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Weight Loss

April 19, 1999

Many people are looking to lose weight before the "bathing suit" season of summer. But health officials urge caution when trying to trim those pounds--especially if you try fad diets or assorted medications. The wrong diet or drugs can cause major health problems. Here are some tips.

Advice for those considering losing weight:

* Check with your doctor. Make sure your health status allows for taking in fewer calories and increasing physical activity.

* Follow a calorie-

reduced but balanced diet that provides for losing as little as one or two pounds a week.

* Make time in your day for some form of physical activity.

* Consider the benefits of moderate weight loss. There's scientific evidence that losing 5% to 10% of your weight and keeping it off can benefit your health.

Recommendations for those who decide to choose a weight-loss product or plan:

* If your doctor prescribes medication, ask about complications or side effects. Let the doctor know what medications you're taking or other conditions you have.

* If your treatment includes periodic monitoring or counseling, make sure the location is easy to get to.

* Some methods for losing weight have more risks than others. Ask for details about side effects, complications or risks of any products.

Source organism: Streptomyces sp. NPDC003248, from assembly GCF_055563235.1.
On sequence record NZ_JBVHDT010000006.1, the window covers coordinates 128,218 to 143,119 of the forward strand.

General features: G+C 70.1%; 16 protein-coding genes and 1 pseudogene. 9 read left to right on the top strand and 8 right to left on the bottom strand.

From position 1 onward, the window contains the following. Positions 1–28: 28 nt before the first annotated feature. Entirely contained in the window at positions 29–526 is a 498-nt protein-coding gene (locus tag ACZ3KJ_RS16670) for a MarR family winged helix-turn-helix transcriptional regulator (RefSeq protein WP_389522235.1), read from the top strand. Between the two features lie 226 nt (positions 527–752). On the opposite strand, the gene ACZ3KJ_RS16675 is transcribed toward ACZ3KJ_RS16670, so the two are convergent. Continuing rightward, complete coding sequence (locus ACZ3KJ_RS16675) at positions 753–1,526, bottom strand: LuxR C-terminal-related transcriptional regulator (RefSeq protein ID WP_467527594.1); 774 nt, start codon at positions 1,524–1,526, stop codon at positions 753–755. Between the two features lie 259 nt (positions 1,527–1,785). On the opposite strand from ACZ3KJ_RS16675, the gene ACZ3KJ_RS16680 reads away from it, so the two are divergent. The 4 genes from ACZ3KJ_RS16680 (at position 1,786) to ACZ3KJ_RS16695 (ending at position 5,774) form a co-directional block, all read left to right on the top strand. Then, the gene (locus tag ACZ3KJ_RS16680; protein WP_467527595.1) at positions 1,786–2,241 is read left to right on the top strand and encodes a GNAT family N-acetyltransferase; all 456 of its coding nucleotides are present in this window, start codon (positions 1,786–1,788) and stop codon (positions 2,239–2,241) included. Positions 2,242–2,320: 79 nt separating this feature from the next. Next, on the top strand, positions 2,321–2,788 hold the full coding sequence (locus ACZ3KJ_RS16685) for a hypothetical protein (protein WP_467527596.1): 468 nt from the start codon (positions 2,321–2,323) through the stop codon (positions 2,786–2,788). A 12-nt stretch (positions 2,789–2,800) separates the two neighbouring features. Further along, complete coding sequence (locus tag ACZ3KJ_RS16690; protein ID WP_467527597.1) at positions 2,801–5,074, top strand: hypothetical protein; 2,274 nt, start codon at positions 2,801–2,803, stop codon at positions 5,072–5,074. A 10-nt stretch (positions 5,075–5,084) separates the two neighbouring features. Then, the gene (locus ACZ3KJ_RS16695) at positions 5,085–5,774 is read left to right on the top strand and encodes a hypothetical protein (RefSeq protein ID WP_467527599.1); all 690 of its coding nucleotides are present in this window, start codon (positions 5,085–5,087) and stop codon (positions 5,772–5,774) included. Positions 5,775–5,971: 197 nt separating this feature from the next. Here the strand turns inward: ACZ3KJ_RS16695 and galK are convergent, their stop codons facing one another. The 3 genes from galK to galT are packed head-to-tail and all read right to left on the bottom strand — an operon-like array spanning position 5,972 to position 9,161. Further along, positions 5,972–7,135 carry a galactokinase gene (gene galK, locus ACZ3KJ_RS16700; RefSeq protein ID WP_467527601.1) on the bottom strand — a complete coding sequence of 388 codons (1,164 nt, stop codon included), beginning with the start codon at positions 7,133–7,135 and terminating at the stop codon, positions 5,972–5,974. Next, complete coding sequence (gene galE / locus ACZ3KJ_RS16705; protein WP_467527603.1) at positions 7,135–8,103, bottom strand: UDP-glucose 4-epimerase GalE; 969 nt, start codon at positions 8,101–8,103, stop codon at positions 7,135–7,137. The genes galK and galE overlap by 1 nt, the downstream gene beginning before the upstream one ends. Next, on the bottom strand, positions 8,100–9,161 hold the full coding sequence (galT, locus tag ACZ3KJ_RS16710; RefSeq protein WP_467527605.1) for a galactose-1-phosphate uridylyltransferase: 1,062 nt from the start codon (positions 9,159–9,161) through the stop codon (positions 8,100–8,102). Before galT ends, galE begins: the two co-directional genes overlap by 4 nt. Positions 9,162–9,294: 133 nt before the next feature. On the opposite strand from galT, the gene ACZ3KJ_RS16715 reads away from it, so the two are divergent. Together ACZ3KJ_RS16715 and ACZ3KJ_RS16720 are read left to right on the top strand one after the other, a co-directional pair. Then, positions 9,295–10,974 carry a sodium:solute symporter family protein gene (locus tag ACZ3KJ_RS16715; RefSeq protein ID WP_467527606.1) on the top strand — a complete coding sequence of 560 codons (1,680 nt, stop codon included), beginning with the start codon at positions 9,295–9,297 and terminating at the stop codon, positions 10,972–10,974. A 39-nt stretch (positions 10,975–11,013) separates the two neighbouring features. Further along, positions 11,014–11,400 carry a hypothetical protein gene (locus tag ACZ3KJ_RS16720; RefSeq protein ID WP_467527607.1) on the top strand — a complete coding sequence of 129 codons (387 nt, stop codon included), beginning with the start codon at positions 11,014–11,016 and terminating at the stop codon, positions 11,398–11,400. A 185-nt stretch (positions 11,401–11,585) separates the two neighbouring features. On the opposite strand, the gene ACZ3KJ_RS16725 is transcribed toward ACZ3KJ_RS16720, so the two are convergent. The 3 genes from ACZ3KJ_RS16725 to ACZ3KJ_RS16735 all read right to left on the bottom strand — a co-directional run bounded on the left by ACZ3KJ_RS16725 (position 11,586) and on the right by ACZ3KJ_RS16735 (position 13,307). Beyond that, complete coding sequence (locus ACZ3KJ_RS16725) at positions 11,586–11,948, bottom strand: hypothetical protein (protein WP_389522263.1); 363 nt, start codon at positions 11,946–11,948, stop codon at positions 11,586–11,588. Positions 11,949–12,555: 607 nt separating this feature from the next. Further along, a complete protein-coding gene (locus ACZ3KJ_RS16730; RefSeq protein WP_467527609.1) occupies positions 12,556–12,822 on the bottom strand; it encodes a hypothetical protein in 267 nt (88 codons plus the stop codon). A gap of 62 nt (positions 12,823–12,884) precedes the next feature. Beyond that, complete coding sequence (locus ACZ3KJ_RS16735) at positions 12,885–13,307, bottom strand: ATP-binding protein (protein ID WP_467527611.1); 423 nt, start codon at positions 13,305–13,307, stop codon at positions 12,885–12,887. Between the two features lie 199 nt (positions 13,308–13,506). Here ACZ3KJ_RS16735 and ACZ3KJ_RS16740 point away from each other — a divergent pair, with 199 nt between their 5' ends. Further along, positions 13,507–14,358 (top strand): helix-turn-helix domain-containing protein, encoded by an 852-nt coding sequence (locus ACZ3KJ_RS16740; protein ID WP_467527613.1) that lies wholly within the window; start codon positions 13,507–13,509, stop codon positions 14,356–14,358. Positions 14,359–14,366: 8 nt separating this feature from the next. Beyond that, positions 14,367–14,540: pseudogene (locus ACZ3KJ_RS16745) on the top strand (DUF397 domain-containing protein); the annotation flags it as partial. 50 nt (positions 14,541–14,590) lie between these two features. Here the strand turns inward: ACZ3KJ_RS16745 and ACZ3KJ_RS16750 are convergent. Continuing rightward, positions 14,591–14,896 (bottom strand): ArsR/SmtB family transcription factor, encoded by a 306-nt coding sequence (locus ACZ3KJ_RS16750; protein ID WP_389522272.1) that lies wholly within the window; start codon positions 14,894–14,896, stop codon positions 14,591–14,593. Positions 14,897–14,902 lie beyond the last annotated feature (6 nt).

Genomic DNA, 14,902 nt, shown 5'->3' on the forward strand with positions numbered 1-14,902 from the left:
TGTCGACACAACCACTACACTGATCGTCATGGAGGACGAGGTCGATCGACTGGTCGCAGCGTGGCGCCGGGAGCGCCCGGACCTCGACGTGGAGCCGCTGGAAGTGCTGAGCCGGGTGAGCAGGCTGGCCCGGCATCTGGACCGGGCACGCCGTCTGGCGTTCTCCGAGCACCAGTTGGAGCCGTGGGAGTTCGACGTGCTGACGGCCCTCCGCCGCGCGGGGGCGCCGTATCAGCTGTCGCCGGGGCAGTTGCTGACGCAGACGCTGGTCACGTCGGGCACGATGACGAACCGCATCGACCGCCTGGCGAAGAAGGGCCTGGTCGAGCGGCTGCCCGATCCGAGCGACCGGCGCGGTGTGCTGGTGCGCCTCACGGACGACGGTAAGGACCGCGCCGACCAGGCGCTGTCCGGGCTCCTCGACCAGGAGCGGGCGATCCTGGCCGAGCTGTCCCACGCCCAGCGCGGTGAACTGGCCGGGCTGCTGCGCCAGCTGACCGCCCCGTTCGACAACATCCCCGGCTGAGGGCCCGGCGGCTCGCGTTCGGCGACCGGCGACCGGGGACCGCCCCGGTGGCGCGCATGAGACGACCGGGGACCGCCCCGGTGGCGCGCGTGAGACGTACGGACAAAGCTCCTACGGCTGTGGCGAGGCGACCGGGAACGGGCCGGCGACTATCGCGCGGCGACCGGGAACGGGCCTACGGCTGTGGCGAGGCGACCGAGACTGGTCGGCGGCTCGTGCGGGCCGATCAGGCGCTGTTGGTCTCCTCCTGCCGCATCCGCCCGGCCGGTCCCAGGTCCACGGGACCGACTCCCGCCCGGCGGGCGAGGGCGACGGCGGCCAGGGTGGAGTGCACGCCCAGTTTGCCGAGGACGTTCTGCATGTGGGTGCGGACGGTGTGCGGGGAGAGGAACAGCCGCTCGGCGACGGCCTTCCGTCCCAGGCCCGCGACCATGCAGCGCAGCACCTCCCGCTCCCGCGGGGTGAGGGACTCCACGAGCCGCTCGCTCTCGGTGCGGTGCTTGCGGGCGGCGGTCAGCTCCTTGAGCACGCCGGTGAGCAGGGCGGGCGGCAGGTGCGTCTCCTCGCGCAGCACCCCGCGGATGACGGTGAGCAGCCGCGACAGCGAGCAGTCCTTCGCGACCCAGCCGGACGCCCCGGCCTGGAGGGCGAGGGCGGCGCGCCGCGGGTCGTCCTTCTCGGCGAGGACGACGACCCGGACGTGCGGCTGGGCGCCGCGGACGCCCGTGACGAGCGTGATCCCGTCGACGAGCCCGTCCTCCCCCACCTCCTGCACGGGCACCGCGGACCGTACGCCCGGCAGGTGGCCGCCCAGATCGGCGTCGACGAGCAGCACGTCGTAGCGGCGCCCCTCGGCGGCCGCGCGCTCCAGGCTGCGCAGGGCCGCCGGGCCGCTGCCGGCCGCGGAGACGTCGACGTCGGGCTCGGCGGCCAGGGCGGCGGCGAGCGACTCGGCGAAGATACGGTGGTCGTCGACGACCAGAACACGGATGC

* Where appropriate, ask about the credentials and training of the program staff.

* Ask for an itemized price list for all costs of the plan you're considering, including membership fees, diagnostic tests, weekly visits, meal replacements or nutritional supplements.

Train Safety

More trains than ever are using the maze of railroad tracks that cut across Orange County. With the increased train traffic come increased risks of injury. Here are some safety tips:

* Never walk, play or loiter on or near railroad tracks or use the tracks as a shortcut to your destination. Railroad tracks, yards and equipment are private property, and trespassers are subject to arrest and fines.

* Stop and obey the flashing lights or lowered crossing gates that warn of an oncoming train.

* If the gates are down, stop and stay in place until the gates are raised and the lights stop flashing.

* If a train is coming, stop and wait until it has passed.

* Never drive onto the tracks unless you're sure you can cross without stopping. If your vehicle stalls on the tracks, get everyone out immediately whether or not a train is coming.

Sources: Associated Press; the Partnership for Healthy Weight Management

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